For instance, just giving access to the track motion objects (Translation, Scale, Rotate, Skew and Perspective) with big shiny buttons helps to eliminate my need to watch YouTube videos on how to navigate the Mocha interface. However, if like me you are more than just a beginner, the Classic interface is still available and one I reach for most often — it’s literally the old interface. Big Screen hides the tools and gives you the most screen real estate for your roto work. My favorite after Classic is Roto. The Roto interface shows just the project window and the classic top toolbar. It’s the best of both worlds.

Mocha Pro 2019 Essentials Interface

Beyond the interface changes are some additional tools that will speed up any roto work. This has been one of the longest running user requests. I imagine the most requested feature that BorisFX gets for Mocha is the addition of basic shapes, such as rectangles and circles. In my work, I am often drawing rectangles around license plates or circles around faces with X-splines, so why not eliminate a few clicks and have that done already? Answering my need, Mocha now has elliptical and rectangular shapes ready to go in both X-splines and B-splines with one click.

I use Continuum and Mocha hand in hand. Inside of Media Composer I will use tools like Gaussian Blur or Remover, which typically need tracking and roto shapes created. Once I apply the Continuum effect, I launch Mocha from the Effect Editor and bam, I am inside Mocha. From here I track the objects I want to affect, as well as any objects I don’t want to affect (think of it like an erase track).

Summing Up
I can save tons of time and also improve the effectiveness of my work exponentially when working in Continuum 2019 and Mocha Pro 2019. It’s amazing how much more intuitive Mocha is to track with instead of the built-in Media Composer and Symphony trackers.

In the end, I can’t say enough great things about Continuum and especially Mocha Pro. Mocha saves me tons of time in my VFX and image restoration work. From removing camera people behind the main cast in the wilderness to blurring faces and license plates, using Mocha in tandem with Continuum is a match made in post production heaven.

Rendering in Continuum and Mocha Pro 2019 is a lot faster than previous versions, really giving me a leg up on efficiency. Time is money right?! On top of that, using Mocha Pro’s magic Object removal and Modules takes my image restoration work to the next level, separating me from other online editors who use standard paint and tracking tools.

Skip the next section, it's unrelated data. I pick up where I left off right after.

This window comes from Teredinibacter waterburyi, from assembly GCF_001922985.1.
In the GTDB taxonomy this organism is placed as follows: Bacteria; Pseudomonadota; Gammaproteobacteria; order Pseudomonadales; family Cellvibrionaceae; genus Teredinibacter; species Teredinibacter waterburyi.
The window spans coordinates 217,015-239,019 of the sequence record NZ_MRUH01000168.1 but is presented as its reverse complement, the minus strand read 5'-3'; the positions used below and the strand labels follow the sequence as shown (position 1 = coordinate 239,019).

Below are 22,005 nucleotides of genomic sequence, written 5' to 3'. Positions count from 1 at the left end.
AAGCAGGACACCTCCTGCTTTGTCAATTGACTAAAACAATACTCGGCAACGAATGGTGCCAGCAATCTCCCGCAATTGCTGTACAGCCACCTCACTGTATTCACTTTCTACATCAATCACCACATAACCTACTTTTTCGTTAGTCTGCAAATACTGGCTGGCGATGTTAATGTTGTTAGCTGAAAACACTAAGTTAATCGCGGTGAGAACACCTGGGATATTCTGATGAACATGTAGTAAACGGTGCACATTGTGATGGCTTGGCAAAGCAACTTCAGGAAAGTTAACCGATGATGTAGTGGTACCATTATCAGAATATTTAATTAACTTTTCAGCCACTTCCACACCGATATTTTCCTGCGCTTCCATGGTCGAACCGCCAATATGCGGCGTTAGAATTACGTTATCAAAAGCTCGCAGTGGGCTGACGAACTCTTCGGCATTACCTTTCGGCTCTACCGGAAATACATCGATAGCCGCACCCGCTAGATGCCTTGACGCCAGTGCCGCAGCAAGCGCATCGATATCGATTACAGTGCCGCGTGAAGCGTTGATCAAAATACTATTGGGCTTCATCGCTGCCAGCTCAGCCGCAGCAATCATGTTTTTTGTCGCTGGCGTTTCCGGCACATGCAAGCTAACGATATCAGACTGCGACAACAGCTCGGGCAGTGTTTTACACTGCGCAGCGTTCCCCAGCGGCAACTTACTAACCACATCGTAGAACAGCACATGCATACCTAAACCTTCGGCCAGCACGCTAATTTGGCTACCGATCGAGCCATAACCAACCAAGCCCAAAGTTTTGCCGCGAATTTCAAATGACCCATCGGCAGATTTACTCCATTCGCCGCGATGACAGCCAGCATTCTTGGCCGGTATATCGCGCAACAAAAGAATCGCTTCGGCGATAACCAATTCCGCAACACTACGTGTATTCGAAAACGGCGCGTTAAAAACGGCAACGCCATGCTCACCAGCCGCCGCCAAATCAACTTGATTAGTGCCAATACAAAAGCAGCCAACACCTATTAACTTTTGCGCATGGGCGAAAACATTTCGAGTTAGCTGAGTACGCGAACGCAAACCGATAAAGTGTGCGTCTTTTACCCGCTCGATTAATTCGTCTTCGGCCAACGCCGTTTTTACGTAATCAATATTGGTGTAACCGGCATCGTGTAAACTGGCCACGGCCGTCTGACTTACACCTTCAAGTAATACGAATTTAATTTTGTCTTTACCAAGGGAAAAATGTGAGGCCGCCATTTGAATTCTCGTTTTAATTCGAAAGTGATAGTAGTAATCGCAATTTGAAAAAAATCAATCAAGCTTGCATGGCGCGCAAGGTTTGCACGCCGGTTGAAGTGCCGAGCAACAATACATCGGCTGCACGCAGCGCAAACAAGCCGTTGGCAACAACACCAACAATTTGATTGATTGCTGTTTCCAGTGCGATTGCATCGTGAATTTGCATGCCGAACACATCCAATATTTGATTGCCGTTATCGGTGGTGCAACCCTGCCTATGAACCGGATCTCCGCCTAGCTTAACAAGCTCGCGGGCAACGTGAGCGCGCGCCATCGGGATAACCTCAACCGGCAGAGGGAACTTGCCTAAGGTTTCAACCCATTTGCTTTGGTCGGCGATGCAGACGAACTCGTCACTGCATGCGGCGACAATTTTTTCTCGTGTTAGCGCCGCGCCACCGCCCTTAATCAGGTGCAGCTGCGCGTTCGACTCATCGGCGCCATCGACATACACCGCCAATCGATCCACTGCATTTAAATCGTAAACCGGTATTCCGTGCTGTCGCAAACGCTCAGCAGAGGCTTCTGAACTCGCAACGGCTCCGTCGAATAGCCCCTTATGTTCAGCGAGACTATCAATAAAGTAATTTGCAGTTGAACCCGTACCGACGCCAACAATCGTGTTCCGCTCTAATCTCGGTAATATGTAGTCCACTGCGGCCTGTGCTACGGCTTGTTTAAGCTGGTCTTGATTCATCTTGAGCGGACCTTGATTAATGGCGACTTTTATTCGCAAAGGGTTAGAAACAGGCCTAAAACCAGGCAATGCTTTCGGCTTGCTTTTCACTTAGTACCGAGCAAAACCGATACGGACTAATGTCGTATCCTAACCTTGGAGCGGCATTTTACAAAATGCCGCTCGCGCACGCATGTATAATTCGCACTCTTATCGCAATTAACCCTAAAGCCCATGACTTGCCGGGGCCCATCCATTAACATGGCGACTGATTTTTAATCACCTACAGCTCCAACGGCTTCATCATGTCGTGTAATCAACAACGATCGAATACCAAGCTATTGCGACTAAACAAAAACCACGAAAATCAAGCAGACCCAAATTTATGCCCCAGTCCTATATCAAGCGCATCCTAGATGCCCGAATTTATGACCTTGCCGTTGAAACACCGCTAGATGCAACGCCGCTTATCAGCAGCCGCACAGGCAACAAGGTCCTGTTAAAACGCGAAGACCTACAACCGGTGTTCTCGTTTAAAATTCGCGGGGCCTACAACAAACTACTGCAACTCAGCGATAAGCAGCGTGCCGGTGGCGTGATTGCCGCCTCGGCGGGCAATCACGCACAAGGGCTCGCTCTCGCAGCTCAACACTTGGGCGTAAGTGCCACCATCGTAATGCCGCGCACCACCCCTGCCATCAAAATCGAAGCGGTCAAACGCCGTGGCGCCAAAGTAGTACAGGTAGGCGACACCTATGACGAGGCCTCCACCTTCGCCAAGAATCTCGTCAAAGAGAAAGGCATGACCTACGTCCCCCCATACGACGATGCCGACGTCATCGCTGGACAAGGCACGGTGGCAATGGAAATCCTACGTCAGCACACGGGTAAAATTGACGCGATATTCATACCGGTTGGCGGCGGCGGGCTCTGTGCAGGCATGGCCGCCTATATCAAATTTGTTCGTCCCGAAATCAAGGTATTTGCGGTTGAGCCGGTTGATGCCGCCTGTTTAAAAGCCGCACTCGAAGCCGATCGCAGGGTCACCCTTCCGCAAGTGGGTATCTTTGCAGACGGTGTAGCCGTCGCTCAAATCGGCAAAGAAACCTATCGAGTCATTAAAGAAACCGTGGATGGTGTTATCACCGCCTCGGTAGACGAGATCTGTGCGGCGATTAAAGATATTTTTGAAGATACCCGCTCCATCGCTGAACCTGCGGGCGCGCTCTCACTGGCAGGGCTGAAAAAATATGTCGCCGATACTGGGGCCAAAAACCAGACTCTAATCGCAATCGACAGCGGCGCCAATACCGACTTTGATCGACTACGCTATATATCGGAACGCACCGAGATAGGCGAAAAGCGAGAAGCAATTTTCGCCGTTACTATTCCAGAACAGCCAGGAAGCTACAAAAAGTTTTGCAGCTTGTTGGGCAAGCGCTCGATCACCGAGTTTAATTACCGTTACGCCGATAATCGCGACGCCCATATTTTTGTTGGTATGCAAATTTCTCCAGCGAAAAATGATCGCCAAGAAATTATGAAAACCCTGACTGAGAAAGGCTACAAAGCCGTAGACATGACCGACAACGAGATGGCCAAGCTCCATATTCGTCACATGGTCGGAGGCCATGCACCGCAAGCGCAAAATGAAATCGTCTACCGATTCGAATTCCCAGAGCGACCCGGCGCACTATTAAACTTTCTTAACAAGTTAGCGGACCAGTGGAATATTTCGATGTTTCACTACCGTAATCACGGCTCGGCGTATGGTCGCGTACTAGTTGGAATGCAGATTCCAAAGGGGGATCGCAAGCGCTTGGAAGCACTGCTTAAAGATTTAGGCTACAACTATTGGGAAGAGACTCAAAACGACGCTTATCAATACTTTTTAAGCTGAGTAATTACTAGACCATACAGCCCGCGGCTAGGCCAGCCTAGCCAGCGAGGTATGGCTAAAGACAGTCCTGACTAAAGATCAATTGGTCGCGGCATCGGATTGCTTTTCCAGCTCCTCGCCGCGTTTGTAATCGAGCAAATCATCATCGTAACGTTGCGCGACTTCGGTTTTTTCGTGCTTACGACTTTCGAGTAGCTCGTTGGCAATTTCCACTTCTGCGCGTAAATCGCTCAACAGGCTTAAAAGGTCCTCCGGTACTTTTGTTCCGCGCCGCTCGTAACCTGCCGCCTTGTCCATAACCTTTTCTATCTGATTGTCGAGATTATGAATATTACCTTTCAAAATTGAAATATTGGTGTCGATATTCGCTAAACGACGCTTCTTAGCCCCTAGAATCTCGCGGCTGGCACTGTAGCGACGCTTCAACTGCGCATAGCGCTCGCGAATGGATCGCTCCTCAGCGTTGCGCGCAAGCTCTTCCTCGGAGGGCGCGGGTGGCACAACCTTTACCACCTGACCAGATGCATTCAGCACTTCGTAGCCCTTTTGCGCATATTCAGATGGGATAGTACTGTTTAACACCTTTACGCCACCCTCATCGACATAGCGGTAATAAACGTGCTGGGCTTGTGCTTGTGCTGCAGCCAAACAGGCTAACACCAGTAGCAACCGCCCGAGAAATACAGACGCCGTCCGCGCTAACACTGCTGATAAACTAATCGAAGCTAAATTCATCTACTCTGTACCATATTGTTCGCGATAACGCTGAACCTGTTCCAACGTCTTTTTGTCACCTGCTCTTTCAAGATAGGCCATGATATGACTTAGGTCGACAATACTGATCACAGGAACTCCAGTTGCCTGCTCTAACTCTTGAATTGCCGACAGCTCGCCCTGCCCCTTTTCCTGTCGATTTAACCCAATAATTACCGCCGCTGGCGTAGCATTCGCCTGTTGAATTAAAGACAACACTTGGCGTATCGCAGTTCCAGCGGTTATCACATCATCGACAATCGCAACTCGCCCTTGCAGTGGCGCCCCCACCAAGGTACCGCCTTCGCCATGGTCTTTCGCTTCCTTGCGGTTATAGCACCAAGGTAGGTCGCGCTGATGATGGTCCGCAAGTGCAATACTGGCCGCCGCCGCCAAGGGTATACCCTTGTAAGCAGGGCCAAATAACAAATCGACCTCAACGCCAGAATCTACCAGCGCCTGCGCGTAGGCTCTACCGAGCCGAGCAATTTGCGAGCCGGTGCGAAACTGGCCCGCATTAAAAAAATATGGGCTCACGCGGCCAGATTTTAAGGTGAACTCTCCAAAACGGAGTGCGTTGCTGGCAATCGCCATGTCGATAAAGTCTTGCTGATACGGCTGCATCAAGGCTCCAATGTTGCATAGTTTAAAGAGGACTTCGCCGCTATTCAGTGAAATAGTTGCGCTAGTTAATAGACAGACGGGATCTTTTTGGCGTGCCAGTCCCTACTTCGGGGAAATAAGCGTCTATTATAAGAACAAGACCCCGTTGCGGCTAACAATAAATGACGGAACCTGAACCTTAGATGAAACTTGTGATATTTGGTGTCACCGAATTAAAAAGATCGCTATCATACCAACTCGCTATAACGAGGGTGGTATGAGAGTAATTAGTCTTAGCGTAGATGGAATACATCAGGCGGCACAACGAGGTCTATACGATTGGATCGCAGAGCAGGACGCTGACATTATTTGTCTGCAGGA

In Continuum, Primatte Studio gives me the leg up on greenscreen keys with its exceptional ability to auto analyze a scene and perform 80% of the keying work before I dial-in the details. Whenever anyone asks me what tools I couldn’t live without, I without a doubt always say Mocha.
If you want a real Mocha Pro education you need to watch all of Mary Poplin’s tutorials. You can find them on YouTube. Check out this one on how to track and replace a logo using Mocha Pro 2019 in Adobe After Effects. You can also find great videos at Borisfx.com.

Mocha point parameter tracking

I always feel like there are tons of tools inside of the Mocha Pro toolset that go unused simply because I don’t know about them. One I recently learned about in a Surfaced Studio tutorial was the Quick Stabilize function. It essentially stabilizes the video around the object you are tracking allowing you to more easily rotoscope your object with it sitting still instead of moving all over the screen. It’s an amazing feature that I just didn’t know about.

As I was finishing up this review I saw that Boris FX came out with a training series, which I will be checking out. One thing I always wanted was a top-down set of tutorials like the ones on Mocha’s YouTube page but organized and sent along with practical footage to practice with.

You can check out Curious Turtle’s “More Than The Essentials: Mocha in After Effects” on their website where I found more Mocha training. There is even a great search parameter called Getting Started on BorisFX.com. Definitely check them out. You can never learn enough Mocha!


Brady Betzel is an Emmy-nominated online editor at Margarita Mix in Hollywood, working on Life Below Zero and Cutthroat Kitchen. You can email Brady at bradybetzel@gmail.com. Follow him on Twitter @allbetzroff.

Behind the Title: Senior compositing artist Marcel Lemme

We recently reached out to Marcel Lemme to find out more about how he works, his background and how he relaxes.

What is your job title and where are you based?
I’m a senior compositing artist based out of Hamburg, Germany.

What does your job entail?